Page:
Energy access and financial inclusion: Are solar PAYG products promoting digital financial access and use among rural households in Kenya? A case study of Kakamega County

Energy access and financial inclusion: Are solar PAYG products promoting digital financial access and use among rural households in Kenya? A case study of Kakamega County

Beryl Ajwang’, MEM1


This study evaluates the impact of adoption of Pay-As-You-Go (PAYG) solar products on digital financial access and use among rural households in Kenya. The study was conducted in Kakamega County with 94% of its population considered off-grid and 85% considered rural. A total of 570 households were interviewed and through the use of statistical analysis, including regression analysis and t-tests, the results were analyzed. Findings from the analysis indicate that there is no significant difference in digital finance access and use between households that have adopted PAYG solar products and those that have not. However, households with PAYG products have a higher frequency and level of use of their mobile wallets as compared to households without. The increased frequency and their repayment history increases their eligibility for credit through their mobile accounts. Informal financial groups have a strong impact on the adoption of PAYG solar products as they help in pooling of risks and reducing the marketing costs involved in the sales of these products. Companies, such Green Planet, are leveraging the existing farmer groups run by One-Acre Fund (a social enterprise that work with farmers to provide seeds and fertilizers on credit in the County) to sell their products. PAYG as a business model has the potential to provide financial services to the unbanked if they are able to carefully assess the lending risks involved. However, to remain sustainable they may have to overcome challenges of a shrinking market size due to parallel government electrification programs and uncertainty in policies regarding mobile money transactions.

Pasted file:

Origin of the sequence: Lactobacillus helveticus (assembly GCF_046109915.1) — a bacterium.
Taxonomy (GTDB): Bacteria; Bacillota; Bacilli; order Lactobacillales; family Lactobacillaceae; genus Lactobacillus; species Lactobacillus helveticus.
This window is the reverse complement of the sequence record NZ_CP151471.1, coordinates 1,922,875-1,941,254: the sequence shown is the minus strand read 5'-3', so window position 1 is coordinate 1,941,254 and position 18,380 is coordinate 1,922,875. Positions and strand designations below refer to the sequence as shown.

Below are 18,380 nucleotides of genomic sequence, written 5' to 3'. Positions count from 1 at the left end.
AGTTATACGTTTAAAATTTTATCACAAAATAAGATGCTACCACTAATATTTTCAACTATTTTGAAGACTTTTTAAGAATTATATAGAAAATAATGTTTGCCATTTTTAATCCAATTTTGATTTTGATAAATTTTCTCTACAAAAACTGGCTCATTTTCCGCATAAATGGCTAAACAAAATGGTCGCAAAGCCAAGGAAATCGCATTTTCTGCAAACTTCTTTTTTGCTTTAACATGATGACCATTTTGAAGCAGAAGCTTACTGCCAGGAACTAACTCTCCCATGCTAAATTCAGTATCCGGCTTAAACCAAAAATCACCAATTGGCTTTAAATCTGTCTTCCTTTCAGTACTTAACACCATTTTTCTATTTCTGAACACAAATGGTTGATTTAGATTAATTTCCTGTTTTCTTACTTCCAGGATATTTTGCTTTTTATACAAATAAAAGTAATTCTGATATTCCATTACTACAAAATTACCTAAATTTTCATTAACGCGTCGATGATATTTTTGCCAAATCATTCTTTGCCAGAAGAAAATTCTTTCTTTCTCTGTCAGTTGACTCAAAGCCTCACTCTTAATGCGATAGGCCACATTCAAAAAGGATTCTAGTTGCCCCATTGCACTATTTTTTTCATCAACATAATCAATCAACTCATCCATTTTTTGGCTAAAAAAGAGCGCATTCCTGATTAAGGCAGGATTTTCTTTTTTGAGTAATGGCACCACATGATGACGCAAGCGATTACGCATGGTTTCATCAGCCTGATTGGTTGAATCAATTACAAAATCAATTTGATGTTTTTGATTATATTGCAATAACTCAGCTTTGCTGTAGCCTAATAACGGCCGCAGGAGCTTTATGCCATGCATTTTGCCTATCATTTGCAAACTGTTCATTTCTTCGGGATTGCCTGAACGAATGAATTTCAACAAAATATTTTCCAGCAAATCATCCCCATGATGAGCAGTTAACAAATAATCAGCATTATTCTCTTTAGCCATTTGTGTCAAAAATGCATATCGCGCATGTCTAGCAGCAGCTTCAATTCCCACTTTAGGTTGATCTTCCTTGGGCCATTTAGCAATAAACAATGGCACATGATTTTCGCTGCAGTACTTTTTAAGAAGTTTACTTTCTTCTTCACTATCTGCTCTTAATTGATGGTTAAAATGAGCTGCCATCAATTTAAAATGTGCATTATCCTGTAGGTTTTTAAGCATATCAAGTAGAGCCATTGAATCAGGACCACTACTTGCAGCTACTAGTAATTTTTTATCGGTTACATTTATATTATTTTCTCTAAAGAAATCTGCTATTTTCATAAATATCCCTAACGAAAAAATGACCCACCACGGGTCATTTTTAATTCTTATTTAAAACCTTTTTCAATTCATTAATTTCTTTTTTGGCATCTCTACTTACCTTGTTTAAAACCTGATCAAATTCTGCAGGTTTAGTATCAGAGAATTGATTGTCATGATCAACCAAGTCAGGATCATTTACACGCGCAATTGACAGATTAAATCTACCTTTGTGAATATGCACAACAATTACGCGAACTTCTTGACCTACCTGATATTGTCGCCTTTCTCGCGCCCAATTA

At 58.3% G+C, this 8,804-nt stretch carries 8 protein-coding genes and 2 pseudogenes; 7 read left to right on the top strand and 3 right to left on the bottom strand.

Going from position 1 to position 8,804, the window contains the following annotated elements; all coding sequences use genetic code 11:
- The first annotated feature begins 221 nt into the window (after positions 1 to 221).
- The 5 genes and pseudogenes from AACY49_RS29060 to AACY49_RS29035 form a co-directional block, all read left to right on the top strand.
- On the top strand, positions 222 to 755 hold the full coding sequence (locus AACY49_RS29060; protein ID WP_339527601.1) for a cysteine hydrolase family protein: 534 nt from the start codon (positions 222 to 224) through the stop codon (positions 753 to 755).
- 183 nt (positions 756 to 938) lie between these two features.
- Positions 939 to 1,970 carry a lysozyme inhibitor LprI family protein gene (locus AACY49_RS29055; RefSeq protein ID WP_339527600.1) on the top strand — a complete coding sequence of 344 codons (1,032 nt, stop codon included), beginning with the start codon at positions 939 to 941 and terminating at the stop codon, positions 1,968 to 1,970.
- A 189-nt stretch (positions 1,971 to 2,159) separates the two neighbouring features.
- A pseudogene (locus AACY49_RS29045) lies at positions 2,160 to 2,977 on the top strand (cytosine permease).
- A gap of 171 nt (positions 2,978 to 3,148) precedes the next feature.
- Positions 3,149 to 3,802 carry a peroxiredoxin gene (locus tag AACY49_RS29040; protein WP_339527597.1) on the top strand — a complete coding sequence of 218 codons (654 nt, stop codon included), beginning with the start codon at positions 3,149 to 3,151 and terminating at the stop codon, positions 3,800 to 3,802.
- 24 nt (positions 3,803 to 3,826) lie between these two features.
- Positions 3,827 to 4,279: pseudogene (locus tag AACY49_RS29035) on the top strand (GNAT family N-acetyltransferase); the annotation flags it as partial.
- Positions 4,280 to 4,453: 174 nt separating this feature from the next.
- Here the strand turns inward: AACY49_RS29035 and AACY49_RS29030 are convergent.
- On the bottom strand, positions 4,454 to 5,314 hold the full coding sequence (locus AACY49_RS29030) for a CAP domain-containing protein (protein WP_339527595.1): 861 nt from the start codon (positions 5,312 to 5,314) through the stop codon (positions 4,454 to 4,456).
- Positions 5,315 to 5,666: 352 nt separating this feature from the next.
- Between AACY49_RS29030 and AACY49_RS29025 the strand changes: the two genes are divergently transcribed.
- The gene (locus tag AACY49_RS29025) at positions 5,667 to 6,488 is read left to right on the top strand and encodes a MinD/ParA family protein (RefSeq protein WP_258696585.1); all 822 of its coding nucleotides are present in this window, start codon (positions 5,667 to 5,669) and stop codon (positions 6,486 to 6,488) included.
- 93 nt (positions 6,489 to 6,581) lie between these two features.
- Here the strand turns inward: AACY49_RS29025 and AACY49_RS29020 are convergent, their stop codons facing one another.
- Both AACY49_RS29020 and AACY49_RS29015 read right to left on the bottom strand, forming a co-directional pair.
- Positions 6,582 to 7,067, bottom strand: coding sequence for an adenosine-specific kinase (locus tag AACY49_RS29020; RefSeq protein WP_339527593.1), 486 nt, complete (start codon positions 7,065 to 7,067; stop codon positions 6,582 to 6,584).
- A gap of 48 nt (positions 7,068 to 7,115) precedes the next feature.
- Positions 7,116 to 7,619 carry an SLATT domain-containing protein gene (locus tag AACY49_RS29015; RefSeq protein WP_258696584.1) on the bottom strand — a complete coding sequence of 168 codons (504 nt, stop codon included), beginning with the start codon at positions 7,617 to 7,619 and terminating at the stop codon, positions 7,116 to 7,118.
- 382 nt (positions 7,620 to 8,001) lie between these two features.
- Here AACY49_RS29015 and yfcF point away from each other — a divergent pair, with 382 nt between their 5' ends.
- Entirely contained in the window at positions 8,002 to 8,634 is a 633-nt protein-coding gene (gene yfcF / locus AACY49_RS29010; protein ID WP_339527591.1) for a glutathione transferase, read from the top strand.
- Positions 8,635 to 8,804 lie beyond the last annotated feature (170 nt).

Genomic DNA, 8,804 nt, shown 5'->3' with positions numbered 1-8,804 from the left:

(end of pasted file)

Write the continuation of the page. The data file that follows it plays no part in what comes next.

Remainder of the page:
Utafiti huu unaangazia athari ya matumizi ya taa za sola ambazo hununuliwa kwa njia ya malipo ya polepole kwenye ufikiaji na matumizi ya fedha za simu vijijini, nchini Kenya. Utafiti huu ulifanyika katika kata ya Kakamega nchini Kenya. Asilimia tisini na nne (94%) ya wakazi wake walichukuliwa kutokuwa na umeme nyumbani na asilimia themanini na tano (85%) walichuliwa kuishi vijijini. Jumla ya nyumba 570 zilitembelewa na wenyeji kuhojiwa. Majibu yalichambuliwa kutumia uchambuzi wa takwimu ikiwa pamoja na regression* na t-test. Matokeo ya uchambuzi yanaonyesha kwamba hakuna tofauti kubwa katika ufikiaji na matumizi ya fedha za simu kati ya nyumba ambazo zinatumia taa za sola za malipo ya polepole na zisizo. Hata hivyo, nyumba zilizo na taa za sola za malipo ya polepole zina kiwango cha juu ya matumizi ya fedha za simu ikilinganishwa na nyumba zisizo. Ongezeko la matumizi ya fedha za simu pamoja na historia yao ya malipo huongeza kiwango cha mikopo kupitia akaunti zao za simu. Zaidi, makundi ya kifedha yasiyo rasmi yanaathiri sana ununuzi na matumizi ya taa za sola za malipo ya polepole kwa kuwasaidia kuunganisha hatari ilhali wakikupunguza gharama za uuzaji zinazohusika katika mauzo ya bidhaa hizi. Makampuni, kama vile Green Planet, wanatumia vikundi vilivyopo vya wakulima vinavyoendesha na shirika la One-Acre Fund (ambayo hufanya kazi na wakulima kutoa mbegu na mbolea kwa mkopo katika Kata) ili kuuza bidhaa zao. Ni wazi kwamba makampuni yanayoendesha malipo ya polepole kama mtindo wa biashara yana uwezekano wa kutoa huduma za kifedha kwa wasio na benki iwapo wanaweza kuchunguza kwa makini hatari za mikopo zinazohusika. Hata hivyo, kubaki endelevu lazima makampuni haya yakabiliana na changamoto za soko kupungua kutokana na mipango sambamba ya serikali kusambaza umeme na kutokuwa na uhakika katika sera zinazohusiana na shughuli za fedha za simu.*